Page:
The conference has emerged as one of the most important resources for corporate network security professionals, federal, state and local law enforcement digital forensic specialists, and cybersecurity industry leaders from around the world. The purpose is to raise international awareness of developments, teaching, training, responsibilities, and ethics in the field of IT security and digital forensics. The event will feature more than 70 speakers, 60 sessions, 20 new product demonstrations, and 25 sponsors and exhibits. exhibits. For full details and to register, please visit

As a reader of Beyond Search, you qualify for a 30 percent discount. Just use the promotional code DKWB17 when you sign up online.

Stephen E Arnold, July 20, 2017

Dark Web? Likely to Gain Traction

June 14, 2017

I completed a series of presentations at the TechnoSecurity & Digital Forensics Conference, June 5, 6, and 7. After my two presentations, two attendees spoke with me as I was preparing for my three hour invitation only tutorial on June 7. The two individuals told me that the most surprising point I made was that the Dark Web will become more important.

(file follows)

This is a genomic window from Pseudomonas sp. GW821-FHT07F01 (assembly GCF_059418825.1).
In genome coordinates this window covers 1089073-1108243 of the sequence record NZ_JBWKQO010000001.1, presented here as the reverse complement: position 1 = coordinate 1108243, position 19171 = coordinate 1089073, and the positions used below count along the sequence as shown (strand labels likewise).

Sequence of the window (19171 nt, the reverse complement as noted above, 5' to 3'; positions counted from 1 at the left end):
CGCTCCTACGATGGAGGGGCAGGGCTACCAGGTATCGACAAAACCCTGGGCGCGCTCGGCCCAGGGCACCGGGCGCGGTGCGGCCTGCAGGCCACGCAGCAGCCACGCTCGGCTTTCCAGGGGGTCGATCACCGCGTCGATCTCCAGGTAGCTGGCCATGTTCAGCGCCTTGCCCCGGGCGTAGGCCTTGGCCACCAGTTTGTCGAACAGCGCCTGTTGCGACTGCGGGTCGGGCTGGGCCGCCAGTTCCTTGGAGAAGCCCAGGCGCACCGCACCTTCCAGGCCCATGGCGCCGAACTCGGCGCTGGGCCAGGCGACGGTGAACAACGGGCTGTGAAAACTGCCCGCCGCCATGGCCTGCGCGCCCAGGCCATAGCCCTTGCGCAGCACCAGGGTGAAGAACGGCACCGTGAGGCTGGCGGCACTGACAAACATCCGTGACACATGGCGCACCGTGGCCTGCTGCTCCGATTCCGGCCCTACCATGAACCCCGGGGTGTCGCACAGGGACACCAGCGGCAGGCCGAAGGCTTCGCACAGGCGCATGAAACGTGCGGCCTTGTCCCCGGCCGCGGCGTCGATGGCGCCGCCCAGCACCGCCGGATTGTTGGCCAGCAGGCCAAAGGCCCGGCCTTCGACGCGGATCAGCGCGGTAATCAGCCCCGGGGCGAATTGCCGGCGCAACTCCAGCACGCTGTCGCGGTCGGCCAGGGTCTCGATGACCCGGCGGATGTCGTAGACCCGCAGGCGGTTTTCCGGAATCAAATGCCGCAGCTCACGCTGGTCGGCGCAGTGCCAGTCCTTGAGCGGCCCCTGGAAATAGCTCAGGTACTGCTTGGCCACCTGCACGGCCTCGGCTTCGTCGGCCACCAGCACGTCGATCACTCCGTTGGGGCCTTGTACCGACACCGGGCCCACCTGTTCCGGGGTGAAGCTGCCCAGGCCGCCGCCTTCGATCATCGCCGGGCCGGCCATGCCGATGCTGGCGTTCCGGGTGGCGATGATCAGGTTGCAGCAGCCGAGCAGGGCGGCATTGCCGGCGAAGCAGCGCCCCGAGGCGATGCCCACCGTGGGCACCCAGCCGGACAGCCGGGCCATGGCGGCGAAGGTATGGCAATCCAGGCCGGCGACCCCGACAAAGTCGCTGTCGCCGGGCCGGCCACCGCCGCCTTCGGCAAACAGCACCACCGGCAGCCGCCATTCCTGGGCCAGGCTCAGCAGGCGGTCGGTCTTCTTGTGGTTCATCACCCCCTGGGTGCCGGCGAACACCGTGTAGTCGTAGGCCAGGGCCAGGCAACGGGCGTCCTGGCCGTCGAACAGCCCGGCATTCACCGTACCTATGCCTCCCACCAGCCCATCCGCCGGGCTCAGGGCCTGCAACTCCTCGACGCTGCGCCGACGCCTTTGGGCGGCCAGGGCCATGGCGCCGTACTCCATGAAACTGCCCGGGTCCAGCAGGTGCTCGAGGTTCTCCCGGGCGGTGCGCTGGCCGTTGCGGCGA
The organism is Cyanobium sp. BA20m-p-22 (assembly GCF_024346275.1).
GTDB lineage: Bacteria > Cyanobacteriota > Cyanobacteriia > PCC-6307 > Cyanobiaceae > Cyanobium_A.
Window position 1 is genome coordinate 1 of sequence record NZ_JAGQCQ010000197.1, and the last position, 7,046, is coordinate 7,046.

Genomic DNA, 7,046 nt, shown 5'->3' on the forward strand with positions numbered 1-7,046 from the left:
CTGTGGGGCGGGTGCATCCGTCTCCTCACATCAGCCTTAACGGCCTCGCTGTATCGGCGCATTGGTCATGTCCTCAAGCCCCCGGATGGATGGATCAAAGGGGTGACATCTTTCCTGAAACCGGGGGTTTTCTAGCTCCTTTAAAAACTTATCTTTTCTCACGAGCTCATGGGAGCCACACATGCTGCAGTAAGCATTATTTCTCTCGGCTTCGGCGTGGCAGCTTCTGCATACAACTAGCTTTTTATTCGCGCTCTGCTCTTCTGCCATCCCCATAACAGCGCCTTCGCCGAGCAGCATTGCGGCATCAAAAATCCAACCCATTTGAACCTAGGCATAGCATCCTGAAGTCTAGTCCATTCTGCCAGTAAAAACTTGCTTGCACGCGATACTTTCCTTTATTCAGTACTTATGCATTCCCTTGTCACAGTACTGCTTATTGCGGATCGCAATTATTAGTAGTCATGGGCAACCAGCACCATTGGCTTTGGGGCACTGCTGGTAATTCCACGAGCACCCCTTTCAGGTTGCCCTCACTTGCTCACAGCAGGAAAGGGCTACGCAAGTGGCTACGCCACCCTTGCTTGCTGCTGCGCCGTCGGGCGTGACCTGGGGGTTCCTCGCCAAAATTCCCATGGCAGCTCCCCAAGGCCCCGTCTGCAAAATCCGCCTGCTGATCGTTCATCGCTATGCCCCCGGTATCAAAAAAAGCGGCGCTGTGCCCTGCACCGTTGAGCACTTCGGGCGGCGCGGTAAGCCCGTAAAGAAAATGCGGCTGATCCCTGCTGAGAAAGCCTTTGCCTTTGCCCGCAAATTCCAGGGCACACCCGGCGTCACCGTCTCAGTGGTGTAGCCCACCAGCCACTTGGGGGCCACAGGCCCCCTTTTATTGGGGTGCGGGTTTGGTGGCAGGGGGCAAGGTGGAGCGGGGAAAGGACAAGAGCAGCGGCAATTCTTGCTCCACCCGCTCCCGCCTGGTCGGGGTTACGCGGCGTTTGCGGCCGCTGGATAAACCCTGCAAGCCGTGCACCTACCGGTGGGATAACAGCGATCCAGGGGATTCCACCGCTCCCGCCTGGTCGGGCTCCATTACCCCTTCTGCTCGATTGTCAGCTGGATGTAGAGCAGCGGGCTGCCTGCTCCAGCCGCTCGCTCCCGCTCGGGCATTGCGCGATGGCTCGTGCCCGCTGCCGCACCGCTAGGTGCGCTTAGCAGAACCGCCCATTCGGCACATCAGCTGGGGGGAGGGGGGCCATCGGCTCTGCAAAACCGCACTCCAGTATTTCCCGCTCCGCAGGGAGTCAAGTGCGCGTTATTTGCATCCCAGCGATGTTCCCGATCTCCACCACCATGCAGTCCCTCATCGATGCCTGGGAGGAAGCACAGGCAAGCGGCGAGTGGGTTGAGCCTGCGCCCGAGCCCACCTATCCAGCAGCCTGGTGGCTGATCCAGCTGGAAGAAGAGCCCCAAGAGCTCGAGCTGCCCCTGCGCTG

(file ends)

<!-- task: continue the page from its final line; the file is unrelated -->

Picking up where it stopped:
As we talked about their comment, I learned that after my talks a number of people were discussing the “knowledge gap” I identified in the existing cyber training programs. Specifically, the how to aspect of obtaining information about the Dark Web was a topic of considerable interest.


Stephen E Arnold fields a question about the impact of censorship, filtering, and surveillance on the Dark Web.

However, I learned from these professionals that the stepped up efforts to require Internet companies to perform filtering for hate speech and other information was moving forward in parallel with Theresa May’s call for more stringent content filtering in the UK. Egypt is following suit. Are the actions of Nokia Symbian and the BlackBerry OS smartphones an example of greater controls on WhatsApp?

The conclusion I offered was that activities possible on Surface Web services would force some activities to the Dark Web. As a result, as law enforcement, intelligence, and government efforts increased on Surface Web traffic, services, Web sites, and apps, the importance of the Dark Web would go up.